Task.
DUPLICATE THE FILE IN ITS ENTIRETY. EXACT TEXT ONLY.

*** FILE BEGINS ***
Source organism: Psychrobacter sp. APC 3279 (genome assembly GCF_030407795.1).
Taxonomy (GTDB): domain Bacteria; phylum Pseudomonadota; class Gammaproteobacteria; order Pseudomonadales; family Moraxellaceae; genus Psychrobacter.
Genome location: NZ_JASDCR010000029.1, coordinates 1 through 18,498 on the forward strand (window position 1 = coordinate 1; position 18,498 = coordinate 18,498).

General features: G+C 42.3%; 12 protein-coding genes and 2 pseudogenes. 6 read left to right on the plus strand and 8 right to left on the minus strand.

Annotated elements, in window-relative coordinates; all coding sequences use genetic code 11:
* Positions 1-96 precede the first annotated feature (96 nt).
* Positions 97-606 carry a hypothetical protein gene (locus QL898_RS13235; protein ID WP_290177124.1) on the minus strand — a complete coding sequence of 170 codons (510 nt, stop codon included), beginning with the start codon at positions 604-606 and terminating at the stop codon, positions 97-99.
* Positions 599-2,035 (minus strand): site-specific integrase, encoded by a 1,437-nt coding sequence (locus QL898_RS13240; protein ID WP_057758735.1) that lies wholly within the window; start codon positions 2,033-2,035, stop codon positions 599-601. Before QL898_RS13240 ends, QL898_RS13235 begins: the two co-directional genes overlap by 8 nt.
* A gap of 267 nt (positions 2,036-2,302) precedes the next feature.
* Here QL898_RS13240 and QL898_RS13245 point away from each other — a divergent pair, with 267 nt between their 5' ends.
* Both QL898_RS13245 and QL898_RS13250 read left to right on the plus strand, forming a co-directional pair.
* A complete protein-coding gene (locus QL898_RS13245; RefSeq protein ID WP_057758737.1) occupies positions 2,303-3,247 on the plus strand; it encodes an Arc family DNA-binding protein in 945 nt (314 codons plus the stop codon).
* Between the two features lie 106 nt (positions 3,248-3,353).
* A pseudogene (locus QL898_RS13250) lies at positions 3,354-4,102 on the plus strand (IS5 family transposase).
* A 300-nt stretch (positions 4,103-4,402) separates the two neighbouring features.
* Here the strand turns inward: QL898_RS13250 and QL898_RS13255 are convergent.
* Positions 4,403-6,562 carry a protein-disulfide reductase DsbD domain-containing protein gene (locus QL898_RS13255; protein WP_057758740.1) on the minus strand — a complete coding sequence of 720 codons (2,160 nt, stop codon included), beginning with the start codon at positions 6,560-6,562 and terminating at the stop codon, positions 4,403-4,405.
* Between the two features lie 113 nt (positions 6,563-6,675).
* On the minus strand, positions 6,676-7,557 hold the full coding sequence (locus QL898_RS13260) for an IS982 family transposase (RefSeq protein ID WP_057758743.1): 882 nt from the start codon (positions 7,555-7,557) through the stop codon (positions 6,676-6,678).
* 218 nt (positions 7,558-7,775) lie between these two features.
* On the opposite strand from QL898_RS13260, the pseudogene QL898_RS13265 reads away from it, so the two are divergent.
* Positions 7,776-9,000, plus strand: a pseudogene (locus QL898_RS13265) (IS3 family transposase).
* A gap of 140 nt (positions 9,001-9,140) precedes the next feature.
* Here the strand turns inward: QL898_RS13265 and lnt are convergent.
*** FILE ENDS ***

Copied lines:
Source organism: Psychrobacter sp. APC 3279 (genome assembly GCF_030407795.1).
Taxonomy (GTDB): domain Bacteria; phylum Pseudomonadota; class Gammaproteobacteria; order Pseudomonadales; family Moraxellaceae; genus Psychrobacter.
Genome location: NZ_JASDCR010000029.1, coordinates 1 through 18,498 on the forward strand (window position 1 = coordinate 1; position 18,498 = coordinate 18,498).

General features: G+C 42.3%; 12 protein-coding genes and 2 pseudogenes. 6 read left to right on the plus strand and 8 right to left on the minus strand.

Annotated elements, in window-relative coordinates; all coding sequences use genetic code 11:
* Positions 1-96 precede the first annotated feature (96 nt).
* Positions 97-606 carry a hypothetical protein gene (locus QL898_RS13235; protein ID WP_290177124.1) on the minus strand — a complete coding sequence of 170 codons (510 nt, stop codon included), beginning with the start codon at positions 604-606 and terminating at the stop codon, positions 97-99.
* Positions 599-2,035 (minus strand): site-specific integrase, encoded by a 1,437-nt coding sequence (locus QL898_RS13240; protein ID WP_057758735.1) that lies wholly within the window; start codon positions 2,033-2,035, stop codon positions 599-601. Before QL898_RS13240 ends, QL898_RS13235 begins: the two co-directional genes overlap by 8 nt.
* A gap of 267 nt (positions 2,036-2,302) precedes the next feature.
* Here QL898_RS13240 and QL898_RS13245 point away from each other — a divergent pair, with 267 nt between their 5' ends.
* Both QL898_RS13245 and QL898_RS13250 read left to right on the plus strand, forming a co-directional pair.
* A complete protein-coding gene (locus QL898_RS13245; RefSeq protein ID WP_057758737.1) occupies positions 2,303-3,247 on the plus strand; it encodes an Arc family DNA-binding protein in 945 nt (314 codons plus the stop codon).
* Between the two features lie 106 nt (positions 3,248-3,353).
* A pseudogene (locus QL898_RS13250) lies at positions 3,354-4,102 on the plus strand (IS5 family transposase).
* A 300-nt stretch (positions 4,103-4,402) separates the two neighbouring features.
* Here the strand turns inward: QL898_RS13250 and QL898_RS13255 are convergent.
* Positions 4,403-6,562 carry a protein-disulfide reductase DsbD domain-containing protein gene (locus QL898_RS13255; protein WP_057758740.1) on the minus strand — a complete coding sequence of 720 codons (2,160 nt, stop codon included), beginning with the start codon at positions 6,560-6,562 and terminating at the stop codon, positions 4,403-4,405.
* Between the two features lie 113 nt (positions 6,563-6,675).
* On the minus strand, positions 6,676-7,557 hold the full coding sequence (locus QL898_RS13260) for an IS982 family transposase (RefSeq protein ID WP_057758743.1): 882 nt from the start codon (positions 7,555-7,557) through the stop codon (positions 6,676-6,678).
* 218 nt (positions 7,558-7,775) lie between these two features.
* On the opposite strand from QL898_RS13260, the pseudogene QL898_RS13265 reads away from it, so the two are divergent.
* Positions 7,776-9,000, plus strand: a pseudogene (locus QL898_RS13265) (IS3 family transposase).
* A gap of 140 nt (positions 9,001-9,140) precedes the next feature.
* Here the strand turns inward: QL898_RS13265 and lnt are convergent.